Whisper it softly, but Oliver Cromwell and his role in Irish history is actually not understood very well at all in Ireland. The best summing up is in John Cunningham's book Conquest and Land in Ireland – The Transplantation to Connacht 1649-1680.
Cromwell came in at the tail end of a brutal war in Ireland; the Eleven Years War. He was in Ireland for less than a year, and was here essentially to defeat a coalition of Royalist & Catholic forces on behalf of English Parliament https://www.theirishstory.com/2014/01/10/the-eleven-years-war-a-brief-overview/#.X2HRChBKjIU
Cromwell campaigned ruthlessly in Ireland, massacring the garrisons of Drogheda (largely English Royalists) and Wexfod (mostly Irish Catholics) but taking the surrender of many other towns such as New Ross and Kilkenny without bloodshed.
He then left Ireland, leaving the reconquest under the command first of Henry Ireton and then, after his death at the siege of Limerick, Charles Fleetwood. So why is Cromwell such as demon figure in Irish historical memory?
Ok the first reason is that Parliamentarian forces (tho not necessarily Cromwell himself) devastated Ireland in 1650-51 in order to try to stamp out guerrilla or 'tory' resistance. This contributed to decade long war, famine and plague to bring about a huge death toll.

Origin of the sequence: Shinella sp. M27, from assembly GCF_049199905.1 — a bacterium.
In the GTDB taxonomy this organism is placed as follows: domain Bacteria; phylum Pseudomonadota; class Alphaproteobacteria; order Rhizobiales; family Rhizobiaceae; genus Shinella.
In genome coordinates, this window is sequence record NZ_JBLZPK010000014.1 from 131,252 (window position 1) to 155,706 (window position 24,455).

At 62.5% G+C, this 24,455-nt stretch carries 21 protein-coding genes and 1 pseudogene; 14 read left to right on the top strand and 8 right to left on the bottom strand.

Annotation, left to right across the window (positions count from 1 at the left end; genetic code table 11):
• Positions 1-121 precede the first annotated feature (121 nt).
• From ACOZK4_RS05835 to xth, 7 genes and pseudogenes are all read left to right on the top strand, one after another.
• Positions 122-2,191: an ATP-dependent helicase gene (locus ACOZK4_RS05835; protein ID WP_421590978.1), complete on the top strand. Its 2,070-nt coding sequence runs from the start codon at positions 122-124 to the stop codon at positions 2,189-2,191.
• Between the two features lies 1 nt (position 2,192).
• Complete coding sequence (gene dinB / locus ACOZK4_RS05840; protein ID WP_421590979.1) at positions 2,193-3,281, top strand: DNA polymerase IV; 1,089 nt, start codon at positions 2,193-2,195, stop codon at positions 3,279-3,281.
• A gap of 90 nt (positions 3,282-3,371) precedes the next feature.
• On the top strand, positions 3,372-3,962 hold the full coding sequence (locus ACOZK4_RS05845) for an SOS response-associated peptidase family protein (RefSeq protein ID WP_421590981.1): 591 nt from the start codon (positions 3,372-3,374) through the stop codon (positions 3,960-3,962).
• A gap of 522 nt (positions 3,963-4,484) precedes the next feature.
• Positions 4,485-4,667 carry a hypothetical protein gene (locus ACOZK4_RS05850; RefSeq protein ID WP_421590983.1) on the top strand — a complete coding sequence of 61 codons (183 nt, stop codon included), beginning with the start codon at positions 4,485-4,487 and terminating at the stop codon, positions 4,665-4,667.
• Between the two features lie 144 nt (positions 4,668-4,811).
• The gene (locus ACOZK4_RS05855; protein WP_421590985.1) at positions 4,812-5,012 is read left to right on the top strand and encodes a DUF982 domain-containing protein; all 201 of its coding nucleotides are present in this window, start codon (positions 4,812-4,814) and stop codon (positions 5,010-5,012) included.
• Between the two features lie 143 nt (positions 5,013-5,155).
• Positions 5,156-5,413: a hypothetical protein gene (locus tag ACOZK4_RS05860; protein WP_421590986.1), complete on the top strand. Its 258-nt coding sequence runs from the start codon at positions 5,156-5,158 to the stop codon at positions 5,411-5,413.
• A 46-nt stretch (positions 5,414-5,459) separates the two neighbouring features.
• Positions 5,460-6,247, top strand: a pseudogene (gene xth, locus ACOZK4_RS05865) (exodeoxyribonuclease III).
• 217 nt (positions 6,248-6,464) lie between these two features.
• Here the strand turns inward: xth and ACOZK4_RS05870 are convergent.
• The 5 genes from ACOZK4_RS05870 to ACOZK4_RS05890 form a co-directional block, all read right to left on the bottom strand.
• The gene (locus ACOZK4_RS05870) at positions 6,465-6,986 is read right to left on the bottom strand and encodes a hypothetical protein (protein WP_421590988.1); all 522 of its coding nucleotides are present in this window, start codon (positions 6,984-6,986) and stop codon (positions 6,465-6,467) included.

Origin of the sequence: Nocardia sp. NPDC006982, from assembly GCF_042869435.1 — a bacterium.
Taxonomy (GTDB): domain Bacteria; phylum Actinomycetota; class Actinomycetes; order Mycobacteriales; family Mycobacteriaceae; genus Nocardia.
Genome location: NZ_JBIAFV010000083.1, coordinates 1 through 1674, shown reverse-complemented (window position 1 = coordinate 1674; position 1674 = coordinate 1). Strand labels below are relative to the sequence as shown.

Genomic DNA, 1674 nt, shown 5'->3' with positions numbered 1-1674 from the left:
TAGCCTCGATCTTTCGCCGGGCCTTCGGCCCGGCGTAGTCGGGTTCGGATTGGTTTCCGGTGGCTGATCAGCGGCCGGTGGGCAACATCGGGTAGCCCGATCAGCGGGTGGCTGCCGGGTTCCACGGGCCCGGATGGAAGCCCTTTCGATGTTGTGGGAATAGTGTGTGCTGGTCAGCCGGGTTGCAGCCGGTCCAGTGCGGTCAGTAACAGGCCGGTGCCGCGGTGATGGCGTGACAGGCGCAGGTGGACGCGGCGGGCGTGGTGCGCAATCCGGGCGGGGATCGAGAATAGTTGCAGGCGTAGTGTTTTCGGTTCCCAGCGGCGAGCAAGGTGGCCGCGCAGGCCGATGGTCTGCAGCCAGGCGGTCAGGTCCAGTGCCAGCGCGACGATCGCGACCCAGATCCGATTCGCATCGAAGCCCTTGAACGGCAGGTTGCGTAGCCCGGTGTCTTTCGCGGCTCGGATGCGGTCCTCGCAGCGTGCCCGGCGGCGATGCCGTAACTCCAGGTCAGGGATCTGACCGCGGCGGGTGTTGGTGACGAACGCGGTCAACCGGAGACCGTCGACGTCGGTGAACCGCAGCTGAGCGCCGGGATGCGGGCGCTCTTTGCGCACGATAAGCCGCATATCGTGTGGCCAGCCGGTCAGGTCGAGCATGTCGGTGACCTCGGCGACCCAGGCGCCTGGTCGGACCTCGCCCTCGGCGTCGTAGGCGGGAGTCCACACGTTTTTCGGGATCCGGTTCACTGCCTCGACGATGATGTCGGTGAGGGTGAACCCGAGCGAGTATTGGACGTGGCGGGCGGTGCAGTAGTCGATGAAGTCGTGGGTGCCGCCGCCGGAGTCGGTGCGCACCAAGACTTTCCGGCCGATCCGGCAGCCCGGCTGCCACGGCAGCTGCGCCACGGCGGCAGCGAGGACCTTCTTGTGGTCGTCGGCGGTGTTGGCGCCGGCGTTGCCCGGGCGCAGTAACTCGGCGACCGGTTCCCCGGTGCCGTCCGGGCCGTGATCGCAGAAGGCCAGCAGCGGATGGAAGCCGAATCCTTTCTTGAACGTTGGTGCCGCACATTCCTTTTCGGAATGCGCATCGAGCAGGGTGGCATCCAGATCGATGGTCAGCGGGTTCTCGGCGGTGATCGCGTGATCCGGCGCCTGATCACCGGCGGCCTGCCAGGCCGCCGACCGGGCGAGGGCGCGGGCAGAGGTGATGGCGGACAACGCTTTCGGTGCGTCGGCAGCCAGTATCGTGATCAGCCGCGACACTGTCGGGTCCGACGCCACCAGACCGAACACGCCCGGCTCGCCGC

This death toll is often inflated, but in 1653, a Parliamentarian Colonel, Richard Lawrence reported, “the plague and famine had swept away whole counties so that a man may ride 20 or 30 miles and not see a living creature, either man, beast or bird” https://www.theirishstory.com/2012/01/03/war-and-famine-in-ireland-1580-1700/#.X2HTTBBKjIU
In popular memory Cromwell ordered all Catholics 'to hell or to Connacht'. But this is, actually a quite confusing amalgam of different periods. The phrase originates in the sectarian conflict between Catholic Defenders and Protestant Orangemen in rural Ulster in the 1790s
in which Catholic households would find the offending message pinned on their doors by night-time raiders.
In the 1650s, English Parliament originally envisaged removing all Irish from the provinces of Leinster & Scots from Ulster under pain of death to be replaced w. from England, America ,Bohemia(Czechs) and the Netherlands.
But they, and Cromwell in particular soon realised this was unworkable So first the plans against the Ulster Scots were quietly dropped and in 1655, John Cunningham tells us, the Act of Settlement was clarified to apply only to landowners.
Catholic landowners lost all or most of their land in some cases being compensated with poorer land in Connacht. Hence the popular memory. Henry Ireton envisaged thousands of executions of Catholics in revenge for the uprising of 1641 but in fact there were not more than 3-400
When Cromwell died and the monarchy was restored in 1660, the best connected and pro-royalist Catholic landowners recovered their land but most did not. During the Jacobite-Williamite war 1689-91, Catholics forced king James to restore all of their lands, but, they lost the war.
So basically the long lasting effect of the Cromwellian conquest was that landowning in Ireland passed to Protestant settlers, whose ancestors, or at least co-religionists, held it, and political power, until the late 19th century.